Many account Iv read feel that Company E was wiped out in the Deep Ravine...yet when an article on National Gorgrpahic magazine came out about the recent archaelogy discovies I remember that In deep ravine they found evidence of just one soldier killed here [He was shot six times by different weopons]
So does Deep Ravine refer to Ravine proper only...or to the whole section around the ravine?
Incidently in the large LBH Book on Photographs of the Little Bighorn..there are two views from LAst Stand Hill..and off to the left vew s of Deep Ravine...yet the only bones visible are that of the cavalry mounts...
Question...if over 30 troopers were barely buried in Deep ravine...would there have been reports....of sightings of their conscicious remains?
ALso in the 1881 reburieal of Soldiers bones on last stand hill..is there any report of a great concentration of remains visible in Deep Ravine?
Of interest see the online this website transcription of Captain Sweet’s Battle Report, May 15, 1890
which he makes several claims...
that the last of the missing 29 men had been found and buried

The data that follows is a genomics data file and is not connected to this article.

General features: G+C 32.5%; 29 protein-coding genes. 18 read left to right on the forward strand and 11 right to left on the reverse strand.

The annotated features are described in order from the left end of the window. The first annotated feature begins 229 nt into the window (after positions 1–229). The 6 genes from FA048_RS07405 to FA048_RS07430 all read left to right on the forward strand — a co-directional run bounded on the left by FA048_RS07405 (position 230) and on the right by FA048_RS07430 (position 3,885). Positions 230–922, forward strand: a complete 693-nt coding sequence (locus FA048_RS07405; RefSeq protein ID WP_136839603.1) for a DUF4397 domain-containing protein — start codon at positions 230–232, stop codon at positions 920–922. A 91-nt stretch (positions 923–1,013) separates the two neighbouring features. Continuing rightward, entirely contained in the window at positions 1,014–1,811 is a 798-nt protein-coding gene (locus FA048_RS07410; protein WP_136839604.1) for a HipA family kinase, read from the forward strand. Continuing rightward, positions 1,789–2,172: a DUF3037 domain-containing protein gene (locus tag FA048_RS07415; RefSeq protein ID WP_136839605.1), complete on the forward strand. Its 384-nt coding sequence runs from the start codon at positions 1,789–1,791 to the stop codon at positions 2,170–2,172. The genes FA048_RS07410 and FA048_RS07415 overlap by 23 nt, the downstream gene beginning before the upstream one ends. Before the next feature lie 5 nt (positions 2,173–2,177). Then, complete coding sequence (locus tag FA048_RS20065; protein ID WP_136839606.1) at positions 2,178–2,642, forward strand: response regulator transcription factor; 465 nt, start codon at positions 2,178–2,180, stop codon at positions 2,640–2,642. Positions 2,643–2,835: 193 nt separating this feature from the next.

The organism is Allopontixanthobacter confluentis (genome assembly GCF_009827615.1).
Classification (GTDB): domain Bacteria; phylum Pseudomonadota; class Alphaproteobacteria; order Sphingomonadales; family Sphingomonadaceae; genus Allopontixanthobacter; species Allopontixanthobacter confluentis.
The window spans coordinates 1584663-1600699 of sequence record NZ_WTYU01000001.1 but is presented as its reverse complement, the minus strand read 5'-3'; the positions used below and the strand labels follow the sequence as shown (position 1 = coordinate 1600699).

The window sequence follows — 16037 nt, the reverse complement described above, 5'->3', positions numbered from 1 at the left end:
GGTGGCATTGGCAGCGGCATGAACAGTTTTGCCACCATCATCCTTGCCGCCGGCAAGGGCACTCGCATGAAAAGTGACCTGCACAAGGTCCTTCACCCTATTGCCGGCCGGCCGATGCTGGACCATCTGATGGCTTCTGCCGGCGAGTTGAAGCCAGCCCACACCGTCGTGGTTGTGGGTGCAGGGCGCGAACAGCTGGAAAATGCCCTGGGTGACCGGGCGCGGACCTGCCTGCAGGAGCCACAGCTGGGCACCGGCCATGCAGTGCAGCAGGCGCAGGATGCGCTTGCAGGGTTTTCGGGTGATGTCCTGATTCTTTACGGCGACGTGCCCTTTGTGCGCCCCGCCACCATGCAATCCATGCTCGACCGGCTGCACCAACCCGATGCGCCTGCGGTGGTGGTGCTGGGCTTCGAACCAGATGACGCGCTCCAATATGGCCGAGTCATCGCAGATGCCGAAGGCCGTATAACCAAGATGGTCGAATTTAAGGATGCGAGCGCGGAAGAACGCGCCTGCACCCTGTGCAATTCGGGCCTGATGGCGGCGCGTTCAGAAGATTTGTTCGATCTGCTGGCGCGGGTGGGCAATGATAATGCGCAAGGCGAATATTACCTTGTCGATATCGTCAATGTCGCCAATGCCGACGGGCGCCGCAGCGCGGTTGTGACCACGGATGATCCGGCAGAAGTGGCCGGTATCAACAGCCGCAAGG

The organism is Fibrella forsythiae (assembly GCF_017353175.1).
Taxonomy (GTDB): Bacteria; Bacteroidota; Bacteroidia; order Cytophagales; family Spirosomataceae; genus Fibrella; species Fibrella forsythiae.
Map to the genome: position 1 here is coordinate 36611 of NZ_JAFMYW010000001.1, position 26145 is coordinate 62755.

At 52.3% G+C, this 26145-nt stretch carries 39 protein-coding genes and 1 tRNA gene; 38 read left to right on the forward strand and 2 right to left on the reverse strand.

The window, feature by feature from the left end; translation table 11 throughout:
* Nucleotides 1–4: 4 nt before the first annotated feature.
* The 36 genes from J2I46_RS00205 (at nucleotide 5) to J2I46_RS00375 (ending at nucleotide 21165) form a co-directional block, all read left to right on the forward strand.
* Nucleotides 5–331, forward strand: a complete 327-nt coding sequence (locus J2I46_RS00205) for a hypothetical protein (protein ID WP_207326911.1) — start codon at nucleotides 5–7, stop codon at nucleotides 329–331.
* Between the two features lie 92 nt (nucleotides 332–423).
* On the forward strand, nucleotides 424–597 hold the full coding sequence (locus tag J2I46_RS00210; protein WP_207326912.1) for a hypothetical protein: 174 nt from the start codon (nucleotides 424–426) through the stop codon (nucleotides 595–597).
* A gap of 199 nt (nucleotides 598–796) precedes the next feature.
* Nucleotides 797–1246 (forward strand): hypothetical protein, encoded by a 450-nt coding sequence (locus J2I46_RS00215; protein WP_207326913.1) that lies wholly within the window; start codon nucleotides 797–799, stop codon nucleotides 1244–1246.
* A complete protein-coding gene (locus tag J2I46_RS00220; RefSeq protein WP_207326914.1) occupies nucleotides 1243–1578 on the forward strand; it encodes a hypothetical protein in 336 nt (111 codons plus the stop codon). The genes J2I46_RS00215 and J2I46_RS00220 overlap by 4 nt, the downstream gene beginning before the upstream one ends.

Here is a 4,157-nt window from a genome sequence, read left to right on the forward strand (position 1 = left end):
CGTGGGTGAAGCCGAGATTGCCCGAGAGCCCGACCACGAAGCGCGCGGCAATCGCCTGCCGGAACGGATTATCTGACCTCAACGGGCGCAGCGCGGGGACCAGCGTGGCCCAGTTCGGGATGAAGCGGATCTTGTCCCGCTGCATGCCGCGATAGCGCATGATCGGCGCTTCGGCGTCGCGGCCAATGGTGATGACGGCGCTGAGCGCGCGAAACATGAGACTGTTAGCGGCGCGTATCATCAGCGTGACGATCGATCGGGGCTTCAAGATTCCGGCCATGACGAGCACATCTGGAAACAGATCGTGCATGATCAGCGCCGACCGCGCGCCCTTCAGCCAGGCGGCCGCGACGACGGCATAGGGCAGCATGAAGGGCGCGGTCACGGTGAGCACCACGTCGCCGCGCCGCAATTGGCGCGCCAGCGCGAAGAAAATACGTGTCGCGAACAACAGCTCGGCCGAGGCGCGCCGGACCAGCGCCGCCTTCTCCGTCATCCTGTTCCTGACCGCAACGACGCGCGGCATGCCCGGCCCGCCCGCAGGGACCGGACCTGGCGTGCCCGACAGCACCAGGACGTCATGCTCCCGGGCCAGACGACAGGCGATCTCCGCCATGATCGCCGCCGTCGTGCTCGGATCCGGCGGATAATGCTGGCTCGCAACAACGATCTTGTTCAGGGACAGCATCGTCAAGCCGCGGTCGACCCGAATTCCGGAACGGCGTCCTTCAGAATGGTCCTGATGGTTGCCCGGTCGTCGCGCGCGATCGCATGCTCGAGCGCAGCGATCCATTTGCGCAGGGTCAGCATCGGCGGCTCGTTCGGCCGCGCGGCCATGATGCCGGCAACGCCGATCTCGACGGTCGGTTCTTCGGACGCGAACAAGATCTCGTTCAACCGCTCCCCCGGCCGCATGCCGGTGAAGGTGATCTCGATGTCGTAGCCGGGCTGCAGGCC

That the remains of the missing men had been covered by the earth in Deep Ravine
That only horse skelations and a few human remains had been found..
Yet he also reports only about 13 men were killed in the ravine!
Deep Ravine is the whole drainage and even branches. I've started calling Deep Gully that portion of the Deep Ravine which states at the end of the Deep Ravine trail. The trail starts in Cemetery Ravine and crosses over to Deep Ravine and closer to the river is Deep Gully.
“ A Mounted Officer's first duty is to his horses.”
I will not be wronged, I will not be insulted and I won't be laid a hand upon.
I have a number of questions about the movement of E troop off LSH towards Deep ravine, the first being, was it a tactical move, and if so, what was it's purpose?
Given that their move proceeded that of those last poor souls who fled the hill when they saw that they had no alternative, and give that almost all the bodies that were identified --- 28 being a round figure ---- were members of E troop, it seems highly unlikely that this was just a spontaneous break for freedom.
If they were indeed ordered off the hill, then this raises several questions. Was it simply because there were already too many gathered in that area to be able to adequately defend it? Or was because there was a last minute plan to try and break out and cut their way through back towards Reno and Benteen, but, given that E troop had already lost their horses, that they couldn't be included in the plan? In other words, they would have been a hindrance, in the sense that the mounted men could only move at the pace of those who were on foot?